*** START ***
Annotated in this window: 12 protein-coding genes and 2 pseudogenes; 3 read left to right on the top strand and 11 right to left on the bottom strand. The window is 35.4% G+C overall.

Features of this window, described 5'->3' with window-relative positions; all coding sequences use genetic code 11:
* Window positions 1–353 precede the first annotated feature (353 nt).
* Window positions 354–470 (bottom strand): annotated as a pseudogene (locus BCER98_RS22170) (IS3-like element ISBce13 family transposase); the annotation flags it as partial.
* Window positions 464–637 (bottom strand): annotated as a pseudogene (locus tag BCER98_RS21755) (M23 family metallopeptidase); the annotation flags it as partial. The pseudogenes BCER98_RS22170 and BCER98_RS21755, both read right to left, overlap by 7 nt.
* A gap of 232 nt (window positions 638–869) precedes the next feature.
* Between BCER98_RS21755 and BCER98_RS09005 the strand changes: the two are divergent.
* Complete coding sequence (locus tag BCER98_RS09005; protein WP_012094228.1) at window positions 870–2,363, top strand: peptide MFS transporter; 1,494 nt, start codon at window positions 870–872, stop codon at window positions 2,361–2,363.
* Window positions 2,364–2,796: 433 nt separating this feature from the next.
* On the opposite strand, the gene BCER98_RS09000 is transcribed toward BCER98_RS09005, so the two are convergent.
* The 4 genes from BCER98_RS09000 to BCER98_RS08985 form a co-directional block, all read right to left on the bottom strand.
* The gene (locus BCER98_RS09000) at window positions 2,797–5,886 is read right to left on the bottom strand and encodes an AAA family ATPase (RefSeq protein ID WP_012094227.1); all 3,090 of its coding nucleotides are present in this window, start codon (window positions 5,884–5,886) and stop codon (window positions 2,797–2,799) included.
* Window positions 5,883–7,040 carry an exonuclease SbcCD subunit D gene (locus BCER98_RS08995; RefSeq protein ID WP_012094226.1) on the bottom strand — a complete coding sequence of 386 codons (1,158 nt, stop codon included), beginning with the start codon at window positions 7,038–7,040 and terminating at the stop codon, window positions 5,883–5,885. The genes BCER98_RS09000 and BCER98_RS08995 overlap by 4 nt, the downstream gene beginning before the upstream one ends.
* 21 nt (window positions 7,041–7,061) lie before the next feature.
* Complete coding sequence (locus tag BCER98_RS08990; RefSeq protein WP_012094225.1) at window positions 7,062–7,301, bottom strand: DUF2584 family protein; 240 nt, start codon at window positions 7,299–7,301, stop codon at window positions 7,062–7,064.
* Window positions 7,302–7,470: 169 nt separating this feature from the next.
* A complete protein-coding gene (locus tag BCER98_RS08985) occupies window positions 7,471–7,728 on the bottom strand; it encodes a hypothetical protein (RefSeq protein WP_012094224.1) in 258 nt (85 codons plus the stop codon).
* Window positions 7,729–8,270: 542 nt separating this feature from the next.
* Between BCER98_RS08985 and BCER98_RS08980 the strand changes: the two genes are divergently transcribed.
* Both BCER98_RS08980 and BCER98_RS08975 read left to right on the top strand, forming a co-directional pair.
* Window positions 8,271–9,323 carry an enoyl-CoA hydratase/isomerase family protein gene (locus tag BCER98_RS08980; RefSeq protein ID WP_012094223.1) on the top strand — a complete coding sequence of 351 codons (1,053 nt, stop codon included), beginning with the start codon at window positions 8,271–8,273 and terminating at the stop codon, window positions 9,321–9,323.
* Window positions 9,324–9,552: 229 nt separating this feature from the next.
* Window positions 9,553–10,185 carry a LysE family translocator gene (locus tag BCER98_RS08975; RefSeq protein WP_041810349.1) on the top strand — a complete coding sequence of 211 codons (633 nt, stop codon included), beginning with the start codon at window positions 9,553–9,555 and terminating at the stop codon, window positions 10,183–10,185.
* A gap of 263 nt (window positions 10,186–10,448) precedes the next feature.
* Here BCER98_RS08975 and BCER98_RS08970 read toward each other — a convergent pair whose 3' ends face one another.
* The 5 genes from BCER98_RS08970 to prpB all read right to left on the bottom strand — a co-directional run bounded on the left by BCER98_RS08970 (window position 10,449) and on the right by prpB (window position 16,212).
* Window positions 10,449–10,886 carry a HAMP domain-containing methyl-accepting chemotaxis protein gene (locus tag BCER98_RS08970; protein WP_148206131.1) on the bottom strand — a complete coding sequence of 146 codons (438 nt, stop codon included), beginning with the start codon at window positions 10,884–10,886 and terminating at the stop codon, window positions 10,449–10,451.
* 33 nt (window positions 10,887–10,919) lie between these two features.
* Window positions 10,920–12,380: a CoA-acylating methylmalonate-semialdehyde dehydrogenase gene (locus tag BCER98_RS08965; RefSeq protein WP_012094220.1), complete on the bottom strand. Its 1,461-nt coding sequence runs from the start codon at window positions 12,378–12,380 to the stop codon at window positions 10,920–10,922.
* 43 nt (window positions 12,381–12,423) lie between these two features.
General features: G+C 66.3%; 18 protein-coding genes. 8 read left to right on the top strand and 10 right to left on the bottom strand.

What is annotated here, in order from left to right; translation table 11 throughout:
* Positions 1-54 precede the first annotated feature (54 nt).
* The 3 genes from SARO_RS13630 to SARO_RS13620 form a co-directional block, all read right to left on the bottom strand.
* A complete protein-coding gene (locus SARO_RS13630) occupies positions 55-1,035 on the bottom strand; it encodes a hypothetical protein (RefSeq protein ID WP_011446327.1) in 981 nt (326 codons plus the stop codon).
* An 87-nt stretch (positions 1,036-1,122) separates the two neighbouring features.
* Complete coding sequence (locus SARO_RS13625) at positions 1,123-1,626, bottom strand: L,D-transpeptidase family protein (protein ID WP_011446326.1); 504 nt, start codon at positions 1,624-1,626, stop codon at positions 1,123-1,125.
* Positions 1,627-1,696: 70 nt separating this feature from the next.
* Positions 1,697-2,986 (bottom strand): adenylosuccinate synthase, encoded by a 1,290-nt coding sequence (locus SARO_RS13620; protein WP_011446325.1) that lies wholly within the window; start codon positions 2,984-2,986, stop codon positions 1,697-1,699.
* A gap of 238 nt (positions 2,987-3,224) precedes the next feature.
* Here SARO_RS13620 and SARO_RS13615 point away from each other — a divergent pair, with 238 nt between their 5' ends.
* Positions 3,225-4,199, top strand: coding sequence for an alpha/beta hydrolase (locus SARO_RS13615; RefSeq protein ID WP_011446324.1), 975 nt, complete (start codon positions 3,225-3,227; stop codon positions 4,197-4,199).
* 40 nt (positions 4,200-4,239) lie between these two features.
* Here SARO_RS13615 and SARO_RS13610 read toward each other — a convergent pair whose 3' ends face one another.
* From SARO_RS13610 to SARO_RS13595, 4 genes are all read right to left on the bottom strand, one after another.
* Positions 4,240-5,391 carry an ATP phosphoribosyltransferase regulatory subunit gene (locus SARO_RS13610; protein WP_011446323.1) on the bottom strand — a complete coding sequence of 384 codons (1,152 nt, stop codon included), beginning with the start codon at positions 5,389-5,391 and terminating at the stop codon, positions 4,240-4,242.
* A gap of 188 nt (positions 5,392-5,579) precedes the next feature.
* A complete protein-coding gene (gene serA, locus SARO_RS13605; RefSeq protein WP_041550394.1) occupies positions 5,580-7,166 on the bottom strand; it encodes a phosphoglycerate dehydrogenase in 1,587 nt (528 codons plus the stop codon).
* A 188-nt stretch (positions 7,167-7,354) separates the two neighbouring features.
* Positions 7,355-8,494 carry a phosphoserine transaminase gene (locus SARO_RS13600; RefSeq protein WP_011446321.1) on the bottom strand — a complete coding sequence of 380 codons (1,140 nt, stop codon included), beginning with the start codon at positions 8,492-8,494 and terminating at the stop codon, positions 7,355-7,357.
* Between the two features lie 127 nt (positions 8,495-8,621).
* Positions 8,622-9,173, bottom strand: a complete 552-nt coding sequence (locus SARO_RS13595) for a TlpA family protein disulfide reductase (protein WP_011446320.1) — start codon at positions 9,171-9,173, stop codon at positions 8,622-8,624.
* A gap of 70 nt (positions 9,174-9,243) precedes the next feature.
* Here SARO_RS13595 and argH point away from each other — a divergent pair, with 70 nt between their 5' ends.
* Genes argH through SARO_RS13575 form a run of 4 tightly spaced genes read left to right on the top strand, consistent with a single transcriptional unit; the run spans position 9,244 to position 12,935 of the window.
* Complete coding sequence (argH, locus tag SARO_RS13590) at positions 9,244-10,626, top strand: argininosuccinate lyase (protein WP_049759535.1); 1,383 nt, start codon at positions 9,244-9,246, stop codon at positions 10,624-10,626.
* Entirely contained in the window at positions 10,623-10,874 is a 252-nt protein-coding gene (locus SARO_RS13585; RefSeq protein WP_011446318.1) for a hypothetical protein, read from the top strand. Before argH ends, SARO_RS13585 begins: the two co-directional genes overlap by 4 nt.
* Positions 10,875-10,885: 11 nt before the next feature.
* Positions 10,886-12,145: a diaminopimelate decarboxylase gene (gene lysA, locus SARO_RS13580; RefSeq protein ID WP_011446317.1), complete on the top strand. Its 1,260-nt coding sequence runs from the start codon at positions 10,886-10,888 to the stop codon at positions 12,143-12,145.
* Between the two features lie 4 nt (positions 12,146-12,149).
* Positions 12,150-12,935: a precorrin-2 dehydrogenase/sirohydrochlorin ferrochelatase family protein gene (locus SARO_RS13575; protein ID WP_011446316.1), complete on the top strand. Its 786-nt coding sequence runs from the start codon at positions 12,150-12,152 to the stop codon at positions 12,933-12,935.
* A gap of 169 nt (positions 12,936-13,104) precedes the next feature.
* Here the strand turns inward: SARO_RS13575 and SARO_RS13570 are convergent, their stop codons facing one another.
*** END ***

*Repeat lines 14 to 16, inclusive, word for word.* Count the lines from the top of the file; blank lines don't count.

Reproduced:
* 21 nt (window positions 7,041–7,061) lie before the next feature.
* Complete coding sequence (locus tag BCER98_RS08990; RefSeq protein WP_012094225.1) at window positions 7,062–7,301, bottom strand: DUF2584 family protein; 240 nt, start codon at window positions 7,299–7,301, stop codon at window positions 7,062–7,064.
* Window positions 7,302–7,470: 169 nt separating this feature from the next.